Hillary Clinton didn't quite break that glass ceiling by winning the White House. But President-elect Donald Trump has a chance to use a crucial cabinet position to put a woman in charge of the greatest military fighting force in the history of the world. That would be Iowa Senator Joni Ernst, who would make an excellent choice as the first woman Secretary of Defense.
Ernst knows about breaking barriers in the military for women. She served as the commanding officer of the 185th Combat Sustainment Support Battalion in the Iowa Army National Guard. She even spent 12 months in Kuwait during the Iraq War as the company commander of the 1168th Transportation Company. As the military continues to evolve to include more women in combat positions and as Trump vows to expand the armed forces overall, Ernst has a unique background to achieve both goals. And the political capital Trump would get by appointing a woman to lead the world's greatest military could be immeasurable. Ernst earned Trump's gratitude during the election when she stuck by him, even during the depths of the "Access Hollywood" tape scandal. It's almost a slam dunk choice.
And that's also true because perhaps the most interesting thing you learn from looking at the electoral map is that the Midwest was the reason Donald Trump got elected. He basically swept every Midwestern state a non-Democrat could ever hope to win. He took Iowa, Ohio, Indiana, Michigan, Wisconsin, and came close to winning Minnesota. He even surprised the experts by winning the heavily-Midwestern flavored Pennsylvania. So before Trump finalizes his cabinet choices, he needs to look beyond just experience and qualifications and make sure there's a decidedly Midwestern flavor to his team. Ernst checks that box too.
The next choice from the region should be Wisconsin Governor Scott Walker to head the Office of Management and Budget. Walker is already in the final two years of his term in Madison and may be looking for some cabinet experience to burnish his own presidential resume. More importantly, Walker's very hard-earned reputation as a politician who can take on government unions and reduce the state workforce.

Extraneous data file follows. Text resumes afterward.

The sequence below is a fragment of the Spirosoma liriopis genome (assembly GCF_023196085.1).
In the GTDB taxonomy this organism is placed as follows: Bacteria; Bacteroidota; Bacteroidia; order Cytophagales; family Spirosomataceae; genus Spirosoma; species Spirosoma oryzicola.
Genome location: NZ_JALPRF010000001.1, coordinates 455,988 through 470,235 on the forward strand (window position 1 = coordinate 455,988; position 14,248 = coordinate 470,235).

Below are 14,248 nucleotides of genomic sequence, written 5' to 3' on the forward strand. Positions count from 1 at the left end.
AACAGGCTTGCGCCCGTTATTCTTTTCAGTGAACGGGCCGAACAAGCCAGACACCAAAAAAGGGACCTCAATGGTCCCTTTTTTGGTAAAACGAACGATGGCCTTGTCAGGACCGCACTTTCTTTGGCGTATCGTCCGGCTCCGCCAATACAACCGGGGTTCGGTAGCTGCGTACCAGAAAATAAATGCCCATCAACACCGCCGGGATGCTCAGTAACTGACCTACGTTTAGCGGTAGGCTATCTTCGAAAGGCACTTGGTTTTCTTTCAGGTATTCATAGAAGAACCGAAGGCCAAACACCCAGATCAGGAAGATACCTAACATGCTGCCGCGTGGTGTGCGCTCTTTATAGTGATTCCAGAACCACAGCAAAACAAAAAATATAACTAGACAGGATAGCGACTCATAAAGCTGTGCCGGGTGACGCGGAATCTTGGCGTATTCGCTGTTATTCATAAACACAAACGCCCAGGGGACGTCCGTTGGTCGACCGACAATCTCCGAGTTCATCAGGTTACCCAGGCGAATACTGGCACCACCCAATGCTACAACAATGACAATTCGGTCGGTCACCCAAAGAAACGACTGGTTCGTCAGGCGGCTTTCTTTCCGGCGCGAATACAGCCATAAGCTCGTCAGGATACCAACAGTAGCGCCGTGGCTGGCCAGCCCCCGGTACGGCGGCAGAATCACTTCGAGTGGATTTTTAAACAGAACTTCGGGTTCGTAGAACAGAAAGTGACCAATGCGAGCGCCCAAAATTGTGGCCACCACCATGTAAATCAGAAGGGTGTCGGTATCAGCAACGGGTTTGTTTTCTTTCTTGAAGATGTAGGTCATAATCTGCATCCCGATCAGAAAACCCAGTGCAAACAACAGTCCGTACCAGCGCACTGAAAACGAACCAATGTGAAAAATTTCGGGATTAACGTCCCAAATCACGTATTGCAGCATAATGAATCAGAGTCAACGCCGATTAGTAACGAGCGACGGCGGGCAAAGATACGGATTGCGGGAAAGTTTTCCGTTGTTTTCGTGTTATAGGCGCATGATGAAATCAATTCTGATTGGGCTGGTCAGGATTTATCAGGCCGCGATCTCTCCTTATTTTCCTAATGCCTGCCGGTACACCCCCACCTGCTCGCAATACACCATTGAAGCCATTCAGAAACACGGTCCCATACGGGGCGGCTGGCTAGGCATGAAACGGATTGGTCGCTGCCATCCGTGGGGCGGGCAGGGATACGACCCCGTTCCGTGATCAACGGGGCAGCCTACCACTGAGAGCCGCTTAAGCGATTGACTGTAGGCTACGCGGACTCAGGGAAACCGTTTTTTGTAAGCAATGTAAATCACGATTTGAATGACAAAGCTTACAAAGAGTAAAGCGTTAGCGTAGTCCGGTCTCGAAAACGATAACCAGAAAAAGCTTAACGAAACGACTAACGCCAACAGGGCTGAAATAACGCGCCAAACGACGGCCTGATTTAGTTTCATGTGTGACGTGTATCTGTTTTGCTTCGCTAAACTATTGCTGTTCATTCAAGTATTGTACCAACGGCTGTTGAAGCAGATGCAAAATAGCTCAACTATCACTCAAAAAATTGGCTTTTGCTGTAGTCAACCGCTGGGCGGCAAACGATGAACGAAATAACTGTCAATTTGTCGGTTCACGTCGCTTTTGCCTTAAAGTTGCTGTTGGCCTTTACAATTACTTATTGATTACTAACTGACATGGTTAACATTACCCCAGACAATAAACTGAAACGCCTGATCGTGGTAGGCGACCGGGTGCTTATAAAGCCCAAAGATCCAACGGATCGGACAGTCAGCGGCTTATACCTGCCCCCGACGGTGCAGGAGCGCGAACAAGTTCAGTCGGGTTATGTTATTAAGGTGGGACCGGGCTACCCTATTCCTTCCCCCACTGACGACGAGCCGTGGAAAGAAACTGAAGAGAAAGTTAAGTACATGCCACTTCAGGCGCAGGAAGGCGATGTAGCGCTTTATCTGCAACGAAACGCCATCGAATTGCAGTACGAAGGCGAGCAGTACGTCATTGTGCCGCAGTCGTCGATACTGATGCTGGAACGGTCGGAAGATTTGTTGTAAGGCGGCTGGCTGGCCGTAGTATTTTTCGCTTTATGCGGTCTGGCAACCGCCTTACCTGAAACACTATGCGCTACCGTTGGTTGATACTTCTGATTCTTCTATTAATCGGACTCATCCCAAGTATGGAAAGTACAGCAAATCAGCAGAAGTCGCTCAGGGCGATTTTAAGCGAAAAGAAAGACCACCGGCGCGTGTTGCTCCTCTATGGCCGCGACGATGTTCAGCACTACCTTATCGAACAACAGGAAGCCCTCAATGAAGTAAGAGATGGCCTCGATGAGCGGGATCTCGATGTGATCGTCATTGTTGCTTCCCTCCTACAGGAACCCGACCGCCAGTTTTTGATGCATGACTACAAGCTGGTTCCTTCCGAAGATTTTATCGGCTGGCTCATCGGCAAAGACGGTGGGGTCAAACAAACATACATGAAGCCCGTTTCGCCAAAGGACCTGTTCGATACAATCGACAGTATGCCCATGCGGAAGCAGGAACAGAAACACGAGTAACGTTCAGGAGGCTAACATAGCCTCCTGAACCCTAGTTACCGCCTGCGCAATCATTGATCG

That's crucial because the OMB Director has the power to reduce the size of the federal workforce as he or she works with the president to prepare the budget. OMB is technically not a cabinet-level position, but in the Trump White House it will have elevated importance considering Trump's promises to get government finances in order.
Walker came through a trial by fire in Wisconsin doing just that, surviving a union-organized recall election in 2012 and getting re-elected in 2014. The usually dicey OMB job will probably not be so tough for him to handle, at least politically. But Walker could also do a good job as Secretary of the Interior, where he could oversee a number of the energy regulations and drilling curbs Trump supports. And Interior is preferable to heading up the Department of Energy, which most conservatives want to shut down altogether.
Finally, let's not forget the state of Michigan and Trump already has a Michigan native he reportedly is looking try to put into the cabinet. That would be Dr. Ben Carson, who happens to have grown up in Detroit and graduated from University of Michigan Medical School. It was Carson who escorted Trump throug the streets of Detroit and during a visit to a black church earlier this year.
Carson's name has been floated as a possible Surgeon General, but also for the more serious job of Secretary of the Department of Health and Human Services. The latter position would keenly test Carson as being a point man in the Trump efforts to replace Obamacare, but Carson has expressed an eagerness for that job. And as an African-American who endorsed Trump very early in the campaign, Carson has more than a few chits to cash in.
President-elect Trump may be the consummate New Yorker, but he owes the middle of the country a major debt for getting to the White House. Ernst, Walker, and Carson are three people who could help him pay that debt back and then some.